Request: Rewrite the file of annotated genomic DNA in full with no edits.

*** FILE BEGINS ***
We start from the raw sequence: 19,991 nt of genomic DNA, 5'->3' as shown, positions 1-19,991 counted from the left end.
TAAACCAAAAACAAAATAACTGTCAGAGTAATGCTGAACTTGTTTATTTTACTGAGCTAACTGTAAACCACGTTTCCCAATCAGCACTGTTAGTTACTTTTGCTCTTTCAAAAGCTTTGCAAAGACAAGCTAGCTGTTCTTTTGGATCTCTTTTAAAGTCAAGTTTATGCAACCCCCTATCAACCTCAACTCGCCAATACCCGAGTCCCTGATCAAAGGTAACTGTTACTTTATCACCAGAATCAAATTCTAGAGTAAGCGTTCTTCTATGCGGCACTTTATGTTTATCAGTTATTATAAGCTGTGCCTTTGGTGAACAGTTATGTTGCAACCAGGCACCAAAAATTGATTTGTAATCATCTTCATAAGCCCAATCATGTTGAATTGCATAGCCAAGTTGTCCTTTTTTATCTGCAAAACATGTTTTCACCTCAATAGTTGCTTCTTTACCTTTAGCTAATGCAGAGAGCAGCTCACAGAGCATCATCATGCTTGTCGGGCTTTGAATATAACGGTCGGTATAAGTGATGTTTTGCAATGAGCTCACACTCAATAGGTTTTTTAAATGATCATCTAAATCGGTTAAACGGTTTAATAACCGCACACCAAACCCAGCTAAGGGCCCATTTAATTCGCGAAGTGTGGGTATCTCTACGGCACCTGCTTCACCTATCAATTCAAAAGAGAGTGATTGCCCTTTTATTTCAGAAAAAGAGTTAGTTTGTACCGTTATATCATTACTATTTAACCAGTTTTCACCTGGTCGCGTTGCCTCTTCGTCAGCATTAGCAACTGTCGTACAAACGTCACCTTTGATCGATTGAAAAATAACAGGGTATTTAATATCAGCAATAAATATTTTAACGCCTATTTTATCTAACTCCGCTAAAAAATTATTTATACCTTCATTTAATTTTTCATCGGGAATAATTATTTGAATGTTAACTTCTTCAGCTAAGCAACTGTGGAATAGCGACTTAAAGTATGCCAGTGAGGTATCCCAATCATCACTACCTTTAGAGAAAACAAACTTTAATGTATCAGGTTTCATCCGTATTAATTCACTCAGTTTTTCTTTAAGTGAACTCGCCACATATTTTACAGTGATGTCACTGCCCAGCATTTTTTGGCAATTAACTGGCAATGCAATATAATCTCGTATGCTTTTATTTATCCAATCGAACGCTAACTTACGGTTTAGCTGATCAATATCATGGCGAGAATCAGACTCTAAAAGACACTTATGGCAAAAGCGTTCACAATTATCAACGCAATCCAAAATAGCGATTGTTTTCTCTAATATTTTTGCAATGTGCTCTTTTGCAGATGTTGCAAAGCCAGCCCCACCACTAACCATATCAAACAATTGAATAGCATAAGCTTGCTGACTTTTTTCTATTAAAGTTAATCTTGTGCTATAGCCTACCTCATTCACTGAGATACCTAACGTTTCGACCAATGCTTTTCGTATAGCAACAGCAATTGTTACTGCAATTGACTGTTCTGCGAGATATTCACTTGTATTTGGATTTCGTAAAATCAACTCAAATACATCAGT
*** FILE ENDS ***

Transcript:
We start from the raw sequence: 19,991 nt of genomic DNA, 5'->3' as shown, positions 1-19,991 counted from the left end.
TAAACCAAAAACAAAATAACTGTCAGAGTAATGCTGAACTTGTTTATTTTACTGAGCTAACTGTAAACCACGTTTCCCAATCAGCACTGTTAGTTACTTTTGCTCTTTCAAAAGCTTTGCAAAGACAAGCTAGCTGTTCTTTTGGATCTCTTTTAAAGTCAAGTTTATGCAACCCCCTATCAACCTCAACTCGCCAATACCCGAGTCCCTGATCAAAGGTAACTGTTACTTTATCACCAGAATCAAATTCTAGAGTAAGCGTTCTTCTATGCGGCACTTTATGTTTATCAGTTATTATAAGCTGTGCCTTTGGTGAACAGTTATGTTGCAACCAGGCACCAAAAATTGATTTGTAATCATCTTCATAAGCCCAATCATGTTGAATTGCATAGCCAAGTTGTCCTTTTTTATCTGCAAAACATGTTTTCACCTCAATAGTTGCTTCTTTACCTTTAGCTAATGCAGAGAGCAGCTCACAGAGCATCATCATGCTTGTCGGGCTTTGAATATAACGGTCGGTATAAGTGATGTTTTGCAATGAGCTCACACTCAATAGGTTTTTTAAATGATCATCTAAATCGGTTAAACGGTTTAATAACCGCACACCAAACCCAGCTAAGGGCCCATTTAATTCGCGAAGTGTGGGTATCTCTACGGCACCTGCTTCACCTATCAATTCAAAAGAGAGTGATTGCCCTTTTATTTCAGAAAAAGAGTTAGTTTGTACCGTTATATCATTACTATTTAACCAGTTTTCACCTGGTCGCGTTGCCTCTTCGTCAGCATTAGCAACTGTCGTACAAACGTCACCTTTGATCGATTGAAAAATAACAGGGTATTTAATATCAGCAATAAATATTTTAACGCCTATTTTATCTAACTCCGCTAAAAAATTATTTATACCTTCATTTAATTTTTCATCGGGAATAATTATTTGAATGTTAACTTCTTCAGCTAAGCAACTGTGGAATAGCGACTTAAAGTATGCCAGTGAGGTATCCCAATCATCACTACCTTTAGAGAAAACAAACTTTAATGTATCAGGTTTCATCCGTATTAATTCACTCAGTTTTTCTTTAAGTGAACTCGCCACATATTTTACAGTGATGTCACTGCCCAGCATTTTTTGGCAATTAACTGGCAATGCAATATAATCTCGTATGCTTTTATTTATCCAATCGAACGCTAACTTACGGTTTAGCTGATCAATATCATGGCGAGAATCAGACTCTAAAAGACACTTATGGCAAAAGCGTTCACAATTATCAACGCAATCCAAAATAGCGATTGTTTTCTCTAATATTTTTGCAATGTGCTCTTTTGCAGATGTTGCAAAGCCAGCCCCACCACTAACCATATCAAACAATTGAATAGCATAAGCTTGCTGACTTTTTTCTATTAAAGTTAATCTTGTGCTATAGCCTACCTCATTCACTGAGATACCTAACGTTTCGACCAATGCTTTTCGTATAGCAACAGCAATTGTTACTGCAATTGACTGTTCTGCGAGATATTCACTTGTATTTGGATTTCGTAAAATCAACTCAAATACATCAGT